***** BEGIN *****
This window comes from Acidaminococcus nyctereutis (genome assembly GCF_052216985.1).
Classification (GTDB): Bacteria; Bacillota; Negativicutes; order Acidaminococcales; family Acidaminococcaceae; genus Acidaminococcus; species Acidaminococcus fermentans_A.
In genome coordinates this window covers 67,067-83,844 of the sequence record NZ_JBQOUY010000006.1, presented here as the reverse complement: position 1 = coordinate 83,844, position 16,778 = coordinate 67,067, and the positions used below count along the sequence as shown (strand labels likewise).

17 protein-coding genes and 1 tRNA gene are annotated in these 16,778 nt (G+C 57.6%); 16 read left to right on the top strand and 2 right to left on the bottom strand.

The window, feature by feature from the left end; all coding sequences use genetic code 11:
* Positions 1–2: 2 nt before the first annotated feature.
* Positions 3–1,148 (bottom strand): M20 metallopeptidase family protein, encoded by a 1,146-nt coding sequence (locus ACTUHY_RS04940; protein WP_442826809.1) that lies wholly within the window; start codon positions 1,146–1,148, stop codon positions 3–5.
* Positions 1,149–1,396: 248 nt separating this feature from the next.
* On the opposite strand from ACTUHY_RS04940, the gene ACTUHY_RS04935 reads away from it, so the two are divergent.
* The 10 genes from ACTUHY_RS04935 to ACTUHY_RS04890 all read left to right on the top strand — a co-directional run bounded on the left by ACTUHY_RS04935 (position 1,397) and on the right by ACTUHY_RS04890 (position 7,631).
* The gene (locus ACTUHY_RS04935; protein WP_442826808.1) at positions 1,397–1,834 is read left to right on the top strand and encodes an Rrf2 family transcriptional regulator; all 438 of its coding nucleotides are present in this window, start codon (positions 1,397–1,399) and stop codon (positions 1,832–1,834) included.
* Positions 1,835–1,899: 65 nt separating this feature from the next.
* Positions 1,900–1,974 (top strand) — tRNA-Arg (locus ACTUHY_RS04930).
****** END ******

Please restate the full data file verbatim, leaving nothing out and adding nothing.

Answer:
This window comes from Acidaminococcus nyctereutis (genome assembly GCF_052216985.1).
Classification (GTDB): Bacteria; Bacillota; Negativicutes; order Acidaminococcales; family Acidaminococcaceae; genus Acidaminococcus; species Acidaminococcus fermentans_A.
In genome coordinates this window covers 67,067-83,844 of the sequence record NZ_JBQOUY010000006.1, presented here as the reverse complement: position 1 = coordinate 83,844, position 16,778 = coordinate 67,067, and the positions used below count along the sequence as shown (strand labels likewise).

17 protein-coding genes and 1 tRNA gene are annotated in these 16,778 nt (G+C 57.6%); 16 read left to right on the top strand and 2 right to left on the bottom strand.

The window, feature by feature from the left end; all coding sequences use genetic code 11:
* Positions 1–2: 2 nt before the first annotated feature.
* Positions 3–1,148 (bottom strand): M20 metallopeptidase family protein, encoded by a 1,146-nt coding sequence (locus ACTUHY_RS04940; protein WP_442826809.1) that lies wholly within the window; start codon positions 1,146–1,148, stop codon positions 3–5.
* Positions 1,149–1,396: 248 nt separating this feature from the next.
* On the opposite strand from ACTUHY_RS04940, the gene ACTUHY_RS04935 reads away from it, so the two are divergent.
* The 10 genes from ACTUHY_RS04935 to ACTUHY_RS04890 all read left to right on the top strand — a co-directional run bounded on the left by ACTUHY_RS04935 (position 1,397) and on the right by ACTUHY_RS04890 (position 7,631).
* The gene (locus ACTUHY_RS04935; protein WP_442826808.1) at positions 1,397–1,834 is read left to right on the top strand and encodes an Rrf2 family transcriptional regulator; all 438 of its coding nucleotides are present in this window, start codon (positions 1,397–1,399) and stop codon (positions 1,832–1,834) included.
* Positions 1,835–1,899: 65 nt separating this feature from the next.
* Positions 1,900–1,974 (top strand) — tRNA-Arg (locus ACTUHY_RS04930).